The US has laws about what behaviors are acceptable in personal relationships. This includes friendships, romantic relationships, marriages, brothers/sisters and with people you don't know. The following behaviors are illegal and unacceptable.

  Watch the video below to learn more about the Sexual Assault Laws in the U.S.

Physical abuse

is hurting someone's body by hitting, pushing, or grabbing them.

Emotional abuse is hurting someone's feelings by saying things that will make them feel bad, like yelling or saying things to scare or threaten them.

Sexual abuse is having sex or touching someone (even spouse or boy/girlfriend) in a sexual way when they have not clearly and willingly said "Yes." If a person cannot give consent or say "Yes" for any reason, touching them or forcing them to have sex with you can be considered as sexual abuse. It incluses when they cannot say "Yes" or "No" because they are sleeping or drunk.


Harassment is doing something to someone that makes them feel uncomfortable or upset. If someone asks you to stop doing something, stop right away!

Stalking is following or watching a person in a away that takes away their privacy.

  • Do not follow anyone home, to work, or to school.
  • Do not look at other people's mail or phone.
  • Do not call or text someone if they do not want you to.
  • Do not access other people's email or Facebook accounts without their permission.       


If you have experienced abuse or assault, it is not your fault.

There are many resources available to help you. The resources listed here are 100% confidential. Confidential means they will not tell anyone what you say or share without your permission. 

Center for Advocacy, Prevention, and Education (CAPE)
It is a free and confidential service for all OSU students affected by different forms of sexual harassment, including sexual assault, unwanted sexual experiences, domestic violence, dating violence, and stalking.

311 Plageman Building
Student Health Services
Phone: 541-737-2030
[email protected]

Center Against Rape and Domestic Violence (CARDV)
You can call CARDV at any time, 24 hours a day, to get advice, talk to someone, or ask for help. They also have an emergency shelter that you can stay at if you are in danger.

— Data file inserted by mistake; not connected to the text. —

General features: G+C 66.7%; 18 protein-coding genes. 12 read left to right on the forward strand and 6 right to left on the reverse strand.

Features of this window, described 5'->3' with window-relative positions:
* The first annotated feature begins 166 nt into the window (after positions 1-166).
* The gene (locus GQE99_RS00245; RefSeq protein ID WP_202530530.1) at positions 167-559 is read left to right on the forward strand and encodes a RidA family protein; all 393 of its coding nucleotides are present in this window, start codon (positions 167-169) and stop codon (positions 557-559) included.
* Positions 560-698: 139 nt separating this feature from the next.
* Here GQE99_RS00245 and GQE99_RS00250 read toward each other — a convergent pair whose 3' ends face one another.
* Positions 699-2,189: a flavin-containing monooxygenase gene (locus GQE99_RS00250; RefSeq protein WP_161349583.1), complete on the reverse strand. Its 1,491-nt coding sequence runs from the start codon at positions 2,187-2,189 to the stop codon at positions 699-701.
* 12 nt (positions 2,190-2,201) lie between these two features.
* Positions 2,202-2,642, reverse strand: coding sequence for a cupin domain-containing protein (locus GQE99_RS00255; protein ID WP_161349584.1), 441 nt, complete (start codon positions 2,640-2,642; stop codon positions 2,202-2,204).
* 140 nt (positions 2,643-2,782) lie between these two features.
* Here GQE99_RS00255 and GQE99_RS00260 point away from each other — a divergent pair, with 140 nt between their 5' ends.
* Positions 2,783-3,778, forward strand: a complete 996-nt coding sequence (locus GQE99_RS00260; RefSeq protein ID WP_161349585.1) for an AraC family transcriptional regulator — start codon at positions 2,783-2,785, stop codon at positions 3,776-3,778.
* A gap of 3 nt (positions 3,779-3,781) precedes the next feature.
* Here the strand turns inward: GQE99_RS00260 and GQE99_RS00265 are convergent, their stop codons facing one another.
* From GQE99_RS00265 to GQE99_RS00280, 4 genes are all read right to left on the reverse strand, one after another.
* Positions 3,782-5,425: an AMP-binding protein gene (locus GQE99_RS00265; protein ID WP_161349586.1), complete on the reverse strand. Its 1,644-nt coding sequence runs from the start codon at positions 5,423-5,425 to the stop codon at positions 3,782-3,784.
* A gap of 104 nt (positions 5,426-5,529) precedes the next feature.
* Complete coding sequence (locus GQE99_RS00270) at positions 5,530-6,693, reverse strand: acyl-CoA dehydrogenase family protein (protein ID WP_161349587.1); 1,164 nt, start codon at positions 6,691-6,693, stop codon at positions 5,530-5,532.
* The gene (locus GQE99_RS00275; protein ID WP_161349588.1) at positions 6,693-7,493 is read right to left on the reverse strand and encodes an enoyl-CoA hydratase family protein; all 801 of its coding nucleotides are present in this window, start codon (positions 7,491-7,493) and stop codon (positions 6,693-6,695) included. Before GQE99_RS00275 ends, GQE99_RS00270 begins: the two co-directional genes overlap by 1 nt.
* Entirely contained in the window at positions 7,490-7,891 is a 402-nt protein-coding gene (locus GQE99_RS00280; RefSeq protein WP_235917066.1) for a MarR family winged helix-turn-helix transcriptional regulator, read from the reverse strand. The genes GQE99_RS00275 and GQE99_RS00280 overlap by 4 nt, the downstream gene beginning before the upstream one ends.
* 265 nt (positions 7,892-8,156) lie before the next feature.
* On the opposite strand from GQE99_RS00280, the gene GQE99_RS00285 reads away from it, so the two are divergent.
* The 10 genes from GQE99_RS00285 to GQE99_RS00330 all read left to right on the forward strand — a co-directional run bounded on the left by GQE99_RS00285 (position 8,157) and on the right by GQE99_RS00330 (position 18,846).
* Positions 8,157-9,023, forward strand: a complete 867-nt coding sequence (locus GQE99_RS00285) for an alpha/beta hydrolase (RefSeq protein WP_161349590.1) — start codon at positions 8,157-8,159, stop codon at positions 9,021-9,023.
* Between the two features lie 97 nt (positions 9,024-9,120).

2208 SW 3rd St. Corvallis
Phone: 541-754-0110 or 1-800-927-0197

Sexual Assault Nurse Examiner 
If you have been sexually assaulted, it is important to see a nurse as soon as possible. The Sexual Assault Nurse Ecaminer provides sensitive, thorough treatment to sexual ssault survivors. Treatment is completely confidential.

Plageman Student Health Building
Phone: 541-737-9355

Interpersonal Violence Support Services
IVS can help you with support, safety, counseling, and provide information about reporting options. If you need support or have questions related to unwanted sexual contact, stalking, and/or relationship violence, don't hesitate to contact them.

500 Snell Hall
Phone: 541-737-2131

Other Resources

Counseling and Psychological Services (CAPS)
CAPS provides counseling services to OSU students for free. It is confidential. No appointment is needed for your first visit. Simply visit them between 9 am - 4 pm, Mondays through Fridays.

Department of Public Safety/Oregon State Police
DPS and OSP are here to protect our safety. For an emergency, call their emergency number at 541-737-7000.

ASOSU SafeRide
ASOSU provides a safe ride home or to campus, 7 pm - 2 am, everyday (except for holidays, OSU breaks, and campus closures). You can install their app onto your phone and request a ride. This service is only for OSU students who are currently registered. You will need your ONID information.

University Ombuds Office
This office helps you resolve conflicts with your friends, roommates, classmates, instructors/professors, family members, etc. Your information will be confidential. 

If your issue isn't resolved after directly speaking with the person or consulting with campus resources, including the Senior Coordinator for Care and Conduct, you can submit the INTO OSU Formal Student Complaint.

Care Coordinator
If you want to learn more about campus resources, contact the Care Coordinator. She will connect you to appropriate campus resources.